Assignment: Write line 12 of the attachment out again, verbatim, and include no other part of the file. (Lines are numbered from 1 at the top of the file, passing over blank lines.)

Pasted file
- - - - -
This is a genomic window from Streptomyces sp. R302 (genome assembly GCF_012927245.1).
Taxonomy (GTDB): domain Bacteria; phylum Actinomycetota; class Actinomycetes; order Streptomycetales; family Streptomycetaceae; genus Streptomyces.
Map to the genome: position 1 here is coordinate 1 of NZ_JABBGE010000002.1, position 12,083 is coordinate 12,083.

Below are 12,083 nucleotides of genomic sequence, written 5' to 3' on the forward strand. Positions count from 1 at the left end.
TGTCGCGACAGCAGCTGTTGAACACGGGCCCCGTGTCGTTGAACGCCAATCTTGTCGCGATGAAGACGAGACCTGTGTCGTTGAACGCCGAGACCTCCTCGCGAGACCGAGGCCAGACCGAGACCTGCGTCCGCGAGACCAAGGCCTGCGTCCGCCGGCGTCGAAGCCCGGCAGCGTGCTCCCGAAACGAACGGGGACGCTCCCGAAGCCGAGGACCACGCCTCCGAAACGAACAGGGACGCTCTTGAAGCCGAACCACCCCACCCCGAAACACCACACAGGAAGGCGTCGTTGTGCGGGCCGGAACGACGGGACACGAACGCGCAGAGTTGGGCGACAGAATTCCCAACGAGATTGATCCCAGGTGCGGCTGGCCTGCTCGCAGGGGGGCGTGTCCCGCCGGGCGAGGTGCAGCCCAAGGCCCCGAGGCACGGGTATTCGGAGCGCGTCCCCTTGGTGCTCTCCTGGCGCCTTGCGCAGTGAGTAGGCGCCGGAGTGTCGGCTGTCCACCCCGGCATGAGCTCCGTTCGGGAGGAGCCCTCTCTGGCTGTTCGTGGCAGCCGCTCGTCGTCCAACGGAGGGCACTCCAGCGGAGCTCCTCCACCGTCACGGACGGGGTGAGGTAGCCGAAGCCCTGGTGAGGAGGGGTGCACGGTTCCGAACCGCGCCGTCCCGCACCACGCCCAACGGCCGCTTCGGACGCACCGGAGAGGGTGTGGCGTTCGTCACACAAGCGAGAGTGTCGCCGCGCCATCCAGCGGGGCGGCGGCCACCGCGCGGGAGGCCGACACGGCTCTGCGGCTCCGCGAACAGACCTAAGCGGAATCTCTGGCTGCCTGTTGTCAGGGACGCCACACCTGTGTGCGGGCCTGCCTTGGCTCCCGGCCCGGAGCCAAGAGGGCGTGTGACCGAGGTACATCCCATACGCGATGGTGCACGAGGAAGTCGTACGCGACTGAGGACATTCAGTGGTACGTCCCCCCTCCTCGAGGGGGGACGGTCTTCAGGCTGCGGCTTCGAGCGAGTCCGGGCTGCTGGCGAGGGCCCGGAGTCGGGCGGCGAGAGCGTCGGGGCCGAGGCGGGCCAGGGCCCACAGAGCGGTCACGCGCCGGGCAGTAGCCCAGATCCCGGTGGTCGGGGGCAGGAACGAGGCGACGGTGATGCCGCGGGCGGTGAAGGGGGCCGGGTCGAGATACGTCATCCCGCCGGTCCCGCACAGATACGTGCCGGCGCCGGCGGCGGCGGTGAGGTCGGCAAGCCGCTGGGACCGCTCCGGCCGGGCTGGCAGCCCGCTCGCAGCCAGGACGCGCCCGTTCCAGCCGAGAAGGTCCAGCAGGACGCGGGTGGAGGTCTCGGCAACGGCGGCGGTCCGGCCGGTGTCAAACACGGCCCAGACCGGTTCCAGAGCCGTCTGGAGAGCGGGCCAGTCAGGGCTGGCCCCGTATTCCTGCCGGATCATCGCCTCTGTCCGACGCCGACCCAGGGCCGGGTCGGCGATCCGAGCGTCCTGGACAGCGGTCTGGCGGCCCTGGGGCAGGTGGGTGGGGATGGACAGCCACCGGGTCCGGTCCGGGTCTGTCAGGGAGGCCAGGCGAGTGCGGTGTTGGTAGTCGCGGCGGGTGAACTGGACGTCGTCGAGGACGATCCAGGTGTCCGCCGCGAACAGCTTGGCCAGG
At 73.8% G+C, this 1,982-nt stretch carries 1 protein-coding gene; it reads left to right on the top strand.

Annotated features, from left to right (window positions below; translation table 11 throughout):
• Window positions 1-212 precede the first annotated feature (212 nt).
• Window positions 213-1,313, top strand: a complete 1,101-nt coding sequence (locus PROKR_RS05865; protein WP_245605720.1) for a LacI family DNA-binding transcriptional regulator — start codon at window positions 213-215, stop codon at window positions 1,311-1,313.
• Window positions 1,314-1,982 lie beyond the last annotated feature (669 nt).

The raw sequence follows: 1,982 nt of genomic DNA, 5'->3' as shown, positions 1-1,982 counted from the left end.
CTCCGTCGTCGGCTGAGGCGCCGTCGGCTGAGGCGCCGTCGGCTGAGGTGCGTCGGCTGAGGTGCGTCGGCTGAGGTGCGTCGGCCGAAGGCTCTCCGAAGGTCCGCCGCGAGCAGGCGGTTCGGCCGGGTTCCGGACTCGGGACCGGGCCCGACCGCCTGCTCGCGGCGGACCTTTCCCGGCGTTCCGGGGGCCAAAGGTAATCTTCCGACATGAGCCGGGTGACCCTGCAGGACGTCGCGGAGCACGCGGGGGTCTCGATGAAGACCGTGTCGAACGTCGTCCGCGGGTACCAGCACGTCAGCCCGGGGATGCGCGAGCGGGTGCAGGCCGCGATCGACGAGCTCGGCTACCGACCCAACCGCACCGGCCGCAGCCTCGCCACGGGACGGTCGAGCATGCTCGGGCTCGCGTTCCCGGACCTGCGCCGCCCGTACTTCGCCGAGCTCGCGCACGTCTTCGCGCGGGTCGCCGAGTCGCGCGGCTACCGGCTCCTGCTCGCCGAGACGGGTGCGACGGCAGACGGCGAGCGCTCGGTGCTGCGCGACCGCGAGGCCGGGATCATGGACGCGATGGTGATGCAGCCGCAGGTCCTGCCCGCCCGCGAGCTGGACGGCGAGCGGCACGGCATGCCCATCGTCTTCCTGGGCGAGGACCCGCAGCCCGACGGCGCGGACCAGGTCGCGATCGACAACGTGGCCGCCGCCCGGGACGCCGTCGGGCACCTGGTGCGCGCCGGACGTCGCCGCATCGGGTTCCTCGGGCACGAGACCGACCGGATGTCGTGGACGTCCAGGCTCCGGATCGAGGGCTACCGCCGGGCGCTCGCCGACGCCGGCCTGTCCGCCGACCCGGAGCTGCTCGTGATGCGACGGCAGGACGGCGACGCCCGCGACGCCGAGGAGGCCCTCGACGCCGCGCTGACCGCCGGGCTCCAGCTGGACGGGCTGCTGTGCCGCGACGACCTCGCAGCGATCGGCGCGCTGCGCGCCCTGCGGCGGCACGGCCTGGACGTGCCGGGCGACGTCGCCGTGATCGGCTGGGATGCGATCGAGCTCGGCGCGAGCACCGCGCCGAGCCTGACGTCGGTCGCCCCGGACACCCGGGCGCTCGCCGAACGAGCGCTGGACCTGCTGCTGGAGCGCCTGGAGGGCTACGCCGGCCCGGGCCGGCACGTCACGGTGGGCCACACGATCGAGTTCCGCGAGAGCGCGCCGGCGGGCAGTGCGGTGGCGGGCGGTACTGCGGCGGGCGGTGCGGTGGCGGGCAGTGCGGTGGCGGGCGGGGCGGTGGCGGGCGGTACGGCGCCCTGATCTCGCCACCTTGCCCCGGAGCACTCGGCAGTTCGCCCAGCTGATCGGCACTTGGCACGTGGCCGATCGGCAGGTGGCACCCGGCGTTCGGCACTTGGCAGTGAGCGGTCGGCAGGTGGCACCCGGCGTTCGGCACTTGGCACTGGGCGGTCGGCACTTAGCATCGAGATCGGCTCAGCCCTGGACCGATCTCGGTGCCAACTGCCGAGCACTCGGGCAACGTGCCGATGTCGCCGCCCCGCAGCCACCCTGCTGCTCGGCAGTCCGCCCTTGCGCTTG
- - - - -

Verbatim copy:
CTCCGTCGTCGGCTGAGGCGCCGTCGGCTGAGGCGCCGTCGGCTGAGGTGCGTCGGCTGAGGTGCGTCGGCTGAGGTGCGTCGGCCGAAGGCTCTCCGAAGGTCCGCCGCGAGCAGGCGGTTCGGCCGGGTTCCGGACTCGGGACCGGGCCCGACCGCCTGCTCGCGGCGGACCTTTCCCGGCGTTCCGGGGGCCAAAGGTAATCTTCCGACATGAGCCGGGTGACCCTGCAGGACGTCGCGGAGCACGCGGGGGTCTCGATGAAGACCGTGTCGAACGTCGTCCGCGGGTACCAGCACGTCAGCCCGGGGATGCGCGAGCGGGTGCAGGCCGCGATCGACGAGCTCGGCTACCGACCCAACCGCACCGGCCGCAGCCTCGCCACGGGACGGTCGAGCATGCTCGGGCTCGCGTTCCCGGACCTGCGCCGCCCGTACTTCGCCGAGCTCGCGCACGTCTTCGCGCGGGTCGCCGAGTCGCGCGGCTACCGGCTCCTGCTCGCCGAGACGGGTGCGACGGCAGACGGCGAGCGCTCGGTGCTGCGCGACCGCGAGGCCGGGATCATGGACGCGATGGTGATGCAGCCGCAGGTCCTGCCCGCCCGCGAGCTGGACGGCGAGCGGCACGGCATGCCCATCGTCTTCCTGGGCGAGGACCCGCAGCCCGACGGCGCGGACCAGGTCGCGATCGACAACGTGGCCGCCGCCCGGGACGCCGTCGGGCACCTGGTGCGCGCCGGACGTCGCCGCATCGGGTTCCTCGGGCACGAGACCGACCGGATGTCGTGGACGTCCAGGCTCCGGATCGAGGGCTACCGCCGGGCGCTCGCCGACGCCGGCCTGTCCGCCGACCCGGAGCTGCTCGTGATGCGACGGCAGGACGGCGACGCCCGCGACGCCGAGGAGGCCCTCGACGCCGCGCTGACCGCCGGGCTCCAGCTGGACGGGCTGCTGTGCCGCGACGACCTCGCAGCGATCGGCGCGCTGCGCGCCCTGCGGCGGCACGGCCTGGACGTGCCGGGCGACGTCGCCGTGATCGGCTGGGATGCGATCGAGCTCGGCGCGAGCACCGCGCCGAGCCTGACGTCGGTCGCCCCGGACACCCGGGCGCTCGCCGAACGAGCGCTGGACCTGCTGCTGGAGCGCCTGGAGGGCTACGCCGGCCCGGGCCGGCACGTCACGGTGGGCCACACGATCGAGTTCCGCGAGAGCGCGCCGGCGGGCAGTGCGGTGGCGGGCGGTACTGCGGCGGGCGGTGCGGTGGCGGGCAGTGCGGTGGCGGGCGGGGCGGTGGCGGGCGGTACGGCGCCCTGATCTCGCCACCTTGCCCCGGAGCACTCGGCAGTTCGCCCAGCTGATCGGCACTTGGCACGTGGCCGATCGGCAGGTGGCACCCGGCGTTCGGCACTTGGCAGTGAGCGGTCGGCAGGTGGCACCCGGCGTTCGGCACTTGGCACTGGGCGGTCGGCACTTAGCATCGAGATCGGCTCAGCCCTGGACCGATCTCGGTGCCAACTGCCGAGCACTCGGGCAACGTGCCGATGTCGCCGCCCCGCAGCCACCCTGCTGCTCGGCAGTCCGCCCTTGCGCTTG